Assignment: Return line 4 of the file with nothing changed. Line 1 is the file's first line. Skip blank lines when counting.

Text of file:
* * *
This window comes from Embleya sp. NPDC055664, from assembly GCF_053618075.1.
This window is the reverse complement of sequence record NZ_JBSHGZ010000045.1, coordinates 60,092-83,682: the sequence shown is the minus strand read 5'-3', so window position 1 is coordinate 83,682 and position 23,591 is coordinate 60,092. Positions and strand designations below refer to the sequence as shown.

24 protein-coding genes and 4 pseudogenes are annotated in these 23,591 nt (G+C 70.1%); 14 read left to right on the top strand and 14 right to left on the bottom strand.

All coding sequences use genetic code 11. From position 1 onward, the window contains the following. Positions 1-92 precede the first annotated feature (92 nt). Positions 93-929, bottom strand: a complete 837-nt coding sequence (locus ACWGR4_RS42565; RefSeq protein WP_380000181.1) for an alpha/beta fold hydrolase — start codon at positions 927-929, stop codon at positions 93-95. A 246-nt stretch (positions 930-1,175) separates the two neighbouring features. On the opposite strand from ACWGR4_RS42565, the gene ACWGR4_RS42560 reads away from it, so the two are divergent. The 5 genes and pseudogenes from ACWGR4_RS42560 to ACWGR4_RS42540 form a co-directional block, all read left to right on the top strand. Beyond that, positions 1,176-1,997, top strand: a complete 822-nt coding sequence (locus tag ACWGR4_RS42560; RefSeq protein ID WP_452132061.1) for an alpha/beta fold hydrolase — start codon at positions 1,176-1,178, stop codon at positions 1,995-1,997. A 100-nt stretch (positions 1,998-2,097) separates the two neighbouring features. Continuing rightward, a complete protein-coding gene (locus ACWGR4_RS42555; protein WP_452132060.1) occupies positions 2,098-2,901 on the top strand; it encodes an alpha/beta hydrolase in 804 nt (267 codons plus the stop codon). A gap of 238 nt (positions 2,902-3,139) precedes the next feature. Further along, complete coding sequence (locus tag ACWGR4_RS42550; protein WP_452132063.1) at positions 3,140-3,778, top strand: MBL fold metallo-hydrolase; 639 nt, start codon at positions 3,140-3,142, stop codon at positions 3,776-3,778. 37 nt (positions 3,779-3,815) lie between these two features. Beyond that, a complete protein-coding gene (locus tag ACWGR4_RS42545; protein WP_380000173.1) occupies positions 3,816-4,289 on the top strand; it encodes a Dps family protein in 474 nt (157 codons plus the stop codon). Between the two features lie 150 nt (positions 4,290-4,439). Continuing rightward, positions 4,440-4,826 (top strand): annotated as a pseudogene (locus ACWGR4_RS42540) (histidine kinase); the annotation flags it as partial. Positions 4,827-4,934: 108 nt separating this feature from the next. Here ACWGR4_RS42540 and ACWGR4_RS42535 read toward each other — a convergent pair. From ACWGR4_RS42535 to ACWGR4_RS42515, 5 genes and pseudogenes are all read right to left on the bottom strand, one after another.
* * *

All coding sequences use genetic code 11. From position 1 onward, the window contains the following. Positions 1-92 precede the first annotated feature (92 nt). Positions 93-929, bottom strand: a complete 837-nt coding sequence (locus ACWGR4_RS42565; RefSeq protein WP_380000181.1) for an alpha/beta fold hydrolase — start codon at positions 927-929, stop codon at positions 93-95. A 246-nt stretch (positions 930-1,175) separates the two neighbouring features. On the opposite strand from ACWGR4_RS42565, the gene ACWGR4_RS42560 reads away from it, so the two are divergent. The 5 genes and pseudogenes from ACWGR4_RS42560 to ACWGR4_RS42540 form a co-directional block, all read left to right on the top strand. Beyond that, positions 1,176-1,997, top strand: a complete 822-nt coding sequence (locus tag ACWGR4_RS42560; RefSeq protein ID WP_452132061.1) for an alpha/beta fold hydrolase — start codon at positions 1,176-1,178, stop codon at positions 1,995-1,997. A 100-nt stretch (positions 1,998-2,097) separates the two neighbouring features. Continuing rightward, a complete protein-coding gene (locus ACWGR4_RS42555; protein WP_452132060.1) occupies positions 2,098-2,901 on the top strand; it encodes an alpha/beta hydrolase in 804 nt (267 codons plus the stop codon). A gap of 238 nt (positions 2,902-3,139) precedes the next feature. Further along, complete coding sequence (locus tag ACWGR4_RS42550; protein WP_452132063.1) at positions 3,140-3,778, top strand: MBL fold metallo-hydrolase; 639 nt, start codon at positions 3,140-3,142, stop codon at positions 3,776-3,778. 37 nt (positions 3,779-3,815) lie between these two features. Beyond that, a complete protein-coding gene (locus tag ACWGR4_RS42545; protein WP_380000173.1) occupies positions 3,816-4,289 on the top strand; it encodes a Dps family protein in 474 nt (157 codons plus the stop codon). Between the two features lie 150 nt (positions 4,290-4,439). Continuing rightward, positions 4,440-4,826 (top strand): annotated as a pseudogene (locus ACWGR4_RS42540) (histidine kinase); the annotation flags it as partial. Positions 4,827-4,934: 108 nt separating this feature from the next. Here ACWGR4_RS42540 and ACWGR4_RS42535 read toward each other — a convergent pair. From ACWGR4_RS42535 to ACWGR4_RS42515, 5 genes and pseudogenes are all read right to left on the bottom strand, one after another.